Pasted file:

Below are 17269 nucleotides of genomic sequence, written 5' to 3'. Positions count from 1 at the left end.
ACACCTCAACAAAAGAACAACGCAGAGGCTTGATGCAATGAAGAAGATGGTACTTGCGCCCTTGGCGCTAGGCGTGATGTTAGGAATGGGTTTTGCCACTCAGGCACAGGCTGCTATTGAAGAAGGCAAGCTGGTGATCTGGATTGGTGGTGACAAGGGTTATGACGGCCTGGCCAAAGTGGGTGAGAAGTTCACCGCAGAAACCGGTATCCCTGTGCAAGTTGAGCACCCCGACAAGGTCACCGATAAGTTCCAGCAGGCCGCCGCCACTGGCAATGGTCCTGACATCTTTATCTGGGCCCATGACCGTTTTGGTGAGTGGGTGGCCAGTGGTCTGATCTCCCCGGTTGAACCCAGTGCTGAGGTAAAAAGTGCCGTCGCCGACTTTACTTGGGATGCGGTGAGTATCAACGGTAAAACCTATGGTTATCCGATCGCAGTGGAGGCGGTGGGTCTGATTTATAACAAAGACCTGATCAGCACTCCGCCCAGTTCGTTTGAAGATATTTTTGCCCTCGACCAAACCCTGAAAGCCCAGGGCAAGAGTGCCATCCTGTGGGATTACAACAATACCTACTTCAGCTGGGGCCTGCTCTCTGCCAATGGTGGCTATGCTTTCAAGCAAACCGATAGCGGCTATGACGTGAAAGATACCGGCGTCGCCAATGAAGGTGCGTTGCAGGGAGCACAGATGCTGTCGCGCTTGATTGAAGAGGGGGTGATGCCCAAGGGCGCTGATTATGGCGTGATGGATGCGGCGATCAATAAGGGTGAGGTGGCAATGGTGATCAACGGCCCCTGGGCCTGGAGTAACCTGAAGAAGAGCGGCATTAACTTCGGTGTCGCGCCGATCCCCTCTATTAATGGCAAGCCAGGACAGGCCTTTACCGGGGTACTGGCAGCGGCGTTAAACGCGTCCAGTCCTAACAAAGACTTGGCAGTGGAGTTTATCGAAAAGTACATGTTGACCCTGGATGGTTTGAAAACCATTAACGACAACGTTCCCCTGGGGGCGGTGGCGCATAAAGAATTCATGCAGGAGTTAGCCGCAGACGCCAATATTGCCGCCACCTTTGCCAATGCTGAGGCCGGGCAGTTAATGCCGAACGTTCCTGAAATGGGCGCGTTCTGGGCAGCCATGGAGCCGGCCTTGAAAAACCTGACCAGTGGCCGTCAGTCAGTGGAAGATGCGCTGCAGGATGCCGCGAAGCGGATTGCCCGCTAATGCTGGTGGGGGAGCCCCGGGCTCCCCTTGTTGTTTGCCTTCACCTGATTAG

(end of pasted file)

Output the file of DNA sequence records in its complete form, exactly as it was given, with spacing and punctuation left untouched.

Below are 17269 nucleotides of genomic sequence, written 5' to 3'. Positions count from 1 at the left end.
ACACCTCAACAAAAGAACAACGCAGAGGCTTGATGCAATGAAGAAGATGGTACTTGCGCCCTTGGCGCTAGGCGTGATGTTAGGAATGGGTTTTGCCACTCAGGCACAGGCTGCTATTGAAGAAGGCAAGCTGGTGATCTGGATTGGTGGTGACAAGGGTTATGACGGCCTGGCCAAAGTGGGTGAGAAGTTCACCGCAGAAACCGGTATCCCTGTGCAAGTTGAGCACCCCGACAAGGTCACCGATAAGTTCCAGCAGGCCGCCGCCACTGGCAATGGTCCTGACATCTTTATCTGGGCCCATGACCGTTTTGGTGAGTGGGTGGCCAGTGGTCTGATCTCCCCGGTTGAACCCAGTGCTGAGGTAAAAAGTGCCGTCGCCGACTTTACTTGGGATGCGGTGAGTATCAACGGTAAAACCTATGGTTATCCGATCGCAGTGGAGGCGGTGGGTCTGATTTATAACAAAGACCTGATCAGCACTCCGCCCAGTTCGTTTGAAGATATTTTTGCCCTCGACCAAACCCTGAAAGCCCAGGGCAAGAGTGCCATCCTGTGGGATTACAACAATACCTACTTCAGCTGGGGCCTGCTCTCTGCCAATGGTGGCTATGCTTTCAAGCAAACCGATAGCGGCTATGACGTGAAAGATACCGGCGTCGCCAATGAAGGTGCGTTGCAGGGAGCACAGATGCTGTCGCGCTTGATTGAAGAGGGGGTGATGCCCAAGGGCGCTGATTATGGCGTGATGGATGCGGCGATCAATAAGGGTGAGGTGGCAATGGTGATCAACGGCCCCTGGGCCTGGAGTAACCTGAAGAAGAGCGGCATTAACTTCGGTGTCGCGCCGATCCCCTCTATTAATGGCAAGCCAGGACAGGCCTTTACCGGGGTACTGGCAGCGGCGTTAAACGCGTCCAGTCCTAACAAAGACTTGGCAGTGGAGTTTATCGAAAAGTACATGTTGACCCTGGATGGTTTGAAAACCATTAACGACAACGTTCCCCTGGGGGCGGTGGCGCATAAAGAATTCATGCAGGAGTTAGCCGCAGACGCCAATATTGCCGCCACCTTTGCCAATGCTGAGGCCGGGCAGTTAATGCCGAACGTTCCTGAAATGGGCGCGTTCTGGGCAGCCATGGAGCCGGCCTTGAAAAACCTGACCAGTGGCCGTCAGTCAGTGGAAGATGCGCTGCAGGATGCCGCGAAGCGGATTGCCCGCTAATGCTGGTGGGGGAGCCCCGGGCTCCCCTTGTTGTTTGCCTTCACCTGATTAG